Protection of extract from leaves of Ardisia compressa against benomyl-induced cytotoxicity and genotoxicity in cultured rat hepatocytes

M. V. Ramírez-Mares, S. Fatell, S. Villa-Treviño, E. González De Mejía

Research output: Contribution to journalArticlepeer-review

Abstract

The potential of the Ardisia compressa extract (EA) was examined regarding its capacity to reduce the cytotoxic effect of benomyl on rat hepatocytes. The protective effect was evaluated by Janus Green dye exclusion method. An approximate 50% cytotoxic effect of benomyl on hepatocytes was observed at 35μg/ml after 2hr of incubation. (-)Epigallocatechin 3-gallato (EGCG) and EA decreased the viability of hepatocytes at concentrations above 3μg/ml and 2.52μg, equivalent to (+)catechin/ml, respectively. A protective effect against benomyl was observed when hepatocytes were previously exposed to EGCG (3μg/ml) or EA (2.52μg, equivalent to (+)catechin/ml) followed by incubation with benomyl (35μg/ml) alone. When EGCG or EA were in contact with cells, either simultaneously or after pretreatment with benomyl, did not protect hepatocytes. EGCG (1.3x10-2 μg/ml) or EA (9.8x10-2 μg, equivalent to (+)catechin/ml) inhibited 57% and 34%, respectively, the unscheduled DNA synthesis (UDS) induced by benomyl at a concentration of 23x10-2 μM, when both were incubated with hepatocytes prior to benomyl. The simultaneous incubation of benomyl with EGCG or EA did not protect the cell against the genotoxic effect of benomyl. These results indicate that the dried leaves extract of Ardisia compressa protect rat hepatocytes from benomyl-induced cytotoxicity and genotoxicity. Copyright (C) 1999 Elsevier Science Ltd.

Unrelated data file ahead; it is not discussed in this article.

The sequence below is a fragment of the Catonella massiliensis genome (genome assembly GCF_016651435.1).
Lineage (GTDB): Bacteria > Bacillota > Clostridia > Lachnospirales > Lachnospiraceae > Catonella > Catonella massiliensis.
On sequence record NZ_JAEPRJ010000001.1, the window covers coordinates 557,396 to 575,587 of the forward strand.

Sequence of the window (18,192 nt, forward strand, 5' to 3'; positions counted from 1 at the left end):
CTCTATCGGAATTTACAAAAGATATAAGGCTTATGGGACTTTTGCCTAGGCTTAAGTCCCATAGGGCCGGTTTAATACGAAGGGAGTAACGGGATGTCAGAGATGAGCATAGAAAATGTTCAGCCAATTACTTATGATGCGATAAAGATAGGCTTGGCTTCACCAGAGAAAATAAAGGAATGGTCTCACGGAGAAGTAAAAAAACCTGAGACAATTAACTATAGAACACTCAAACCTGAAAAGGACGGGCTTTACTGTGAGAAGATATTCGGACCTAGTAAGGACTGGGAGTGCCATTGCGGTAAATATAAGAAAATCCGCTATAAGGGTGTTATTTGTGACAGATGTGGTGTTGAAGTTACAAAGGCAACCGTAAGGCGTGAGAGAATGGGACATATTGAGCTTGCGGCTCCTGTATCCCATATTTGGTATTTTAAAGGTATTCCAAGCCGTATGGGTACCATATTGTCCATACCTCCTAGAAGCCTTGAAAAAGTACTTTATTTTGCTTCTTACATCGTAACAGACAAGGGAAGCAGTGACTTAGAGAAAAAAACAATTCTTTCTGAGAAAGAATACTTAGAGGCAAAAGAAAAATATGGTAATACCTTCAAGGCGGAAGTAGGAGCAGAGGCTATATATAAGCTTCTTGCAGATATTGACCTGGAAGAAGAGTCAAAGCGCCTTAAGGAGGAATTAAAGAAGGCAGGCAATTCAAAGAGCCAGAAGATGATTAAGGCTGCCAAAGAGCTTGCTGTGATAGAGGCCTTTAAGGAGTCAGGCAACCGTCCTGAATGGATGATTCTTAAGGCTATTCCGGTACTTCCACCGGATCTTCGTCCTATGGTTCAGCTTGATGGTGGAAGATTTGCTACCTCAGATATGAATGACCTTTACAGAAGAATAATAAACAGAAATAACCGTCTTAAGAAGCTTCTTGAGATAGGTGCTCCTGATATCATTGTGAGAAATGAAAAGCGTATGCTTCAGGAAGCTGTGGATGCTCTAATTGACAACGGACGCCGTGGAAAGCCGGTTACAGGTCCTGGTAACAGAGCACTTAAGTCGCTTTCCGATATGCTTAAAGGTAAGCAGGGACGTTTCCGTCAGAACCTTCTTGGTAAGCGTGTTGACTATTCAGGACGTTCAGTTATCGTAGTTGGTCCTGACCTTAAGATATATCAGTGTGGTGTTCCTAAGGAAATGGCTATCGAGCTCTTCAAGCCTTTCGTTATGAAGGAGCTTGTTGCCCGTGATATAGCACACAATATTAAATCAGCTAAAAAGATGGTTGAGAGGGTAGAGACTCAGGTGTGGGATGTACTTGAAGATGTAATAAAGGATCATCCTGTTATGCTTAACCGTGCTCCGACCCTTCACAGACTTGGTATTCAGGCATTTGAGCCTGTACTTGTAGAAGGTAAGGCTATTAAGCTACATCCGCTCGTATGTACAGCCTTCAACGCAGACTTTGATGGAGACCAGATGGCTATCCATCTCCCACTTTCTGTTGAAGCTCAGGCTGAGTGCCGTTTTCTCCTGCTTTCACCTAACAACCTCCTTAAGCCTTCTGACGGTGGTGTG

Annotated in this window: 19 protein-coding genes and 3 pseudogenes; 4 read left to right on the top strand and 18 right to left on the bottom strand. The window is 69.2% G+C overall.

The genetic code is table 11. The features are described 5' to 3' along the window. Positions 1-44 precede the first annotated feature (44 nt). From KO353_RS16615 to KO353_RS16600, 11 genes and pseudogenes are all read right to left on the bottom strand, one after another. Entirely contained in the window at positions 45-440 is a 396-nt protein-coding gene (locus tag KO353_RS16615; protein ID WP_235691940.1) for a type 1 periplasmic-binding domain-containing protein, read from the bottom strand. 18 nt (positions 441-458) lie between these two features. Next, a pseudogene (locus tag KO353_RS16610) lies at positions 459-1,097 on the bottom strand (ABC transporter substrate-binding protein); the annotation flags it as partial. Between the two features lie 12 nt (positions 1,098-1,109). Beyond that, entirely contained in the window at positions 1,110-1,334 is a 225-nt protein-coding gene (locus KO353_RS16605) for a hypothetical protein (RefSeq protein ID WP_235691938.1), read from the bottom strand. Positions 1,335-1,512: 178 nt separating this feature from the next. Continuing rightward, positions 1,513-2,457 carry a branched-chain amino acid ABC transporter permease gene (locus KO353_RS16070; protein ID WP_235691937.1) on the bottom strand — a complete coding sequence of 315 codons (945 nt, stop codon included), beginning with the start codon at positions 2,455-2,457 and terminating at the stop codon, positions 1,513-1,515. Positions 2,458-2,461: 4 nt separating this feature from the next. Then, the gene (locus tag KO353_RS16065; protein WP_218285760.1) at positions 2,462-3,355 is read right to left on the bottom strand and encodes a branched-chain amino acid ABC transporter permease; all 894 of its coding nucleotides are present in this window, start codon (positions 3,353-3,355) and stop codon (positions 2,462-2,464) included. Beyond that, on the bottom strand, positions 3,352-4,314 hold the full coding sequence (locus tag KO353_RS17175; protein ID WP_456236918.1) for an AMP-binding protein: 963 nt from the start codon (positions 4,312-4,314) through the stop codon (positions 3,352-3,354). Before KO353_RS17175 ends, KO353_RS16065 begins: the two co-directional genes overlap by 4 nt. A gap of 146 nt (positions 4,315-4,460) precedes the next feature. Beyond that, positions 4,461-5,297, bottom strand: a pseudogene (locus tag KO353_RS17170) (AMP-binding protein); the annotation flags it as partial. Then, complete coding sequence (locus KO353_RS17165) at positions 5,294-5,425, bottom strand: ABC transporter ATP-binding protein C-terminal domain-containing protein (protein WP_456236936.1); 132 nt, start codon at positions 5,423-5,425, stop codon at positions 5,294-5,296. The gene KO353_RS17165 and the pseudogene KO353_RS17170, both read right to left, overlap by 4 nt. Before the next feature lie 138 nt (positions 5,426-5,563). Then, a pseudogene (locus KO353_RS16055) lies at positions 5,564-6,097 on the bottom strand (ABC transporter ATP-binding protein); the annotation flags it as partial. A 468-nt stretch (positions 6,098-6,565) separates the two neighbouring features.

Original languageEnglish (US)
Pages (from-to)889-896
Number of pages8
JournalToxicology in Vitro
Volume13
Issue number6
DOIs
StatePublished - Dec 1999
Externally publishedYes

Keywords

  • Ardisia
  • Benomyl
  • Genotoxicity and cytotoxicity

ASJC Scopus subject areas

  • Toxicology

Fingerprint Dive into the research topics of 'Protection of extract from leaves of Ardisia compressa against benomyl-induced cytotoxicity and genotoxicity in cultured rat hepatocytes'. Together they form a unique fingerprint.

Cite this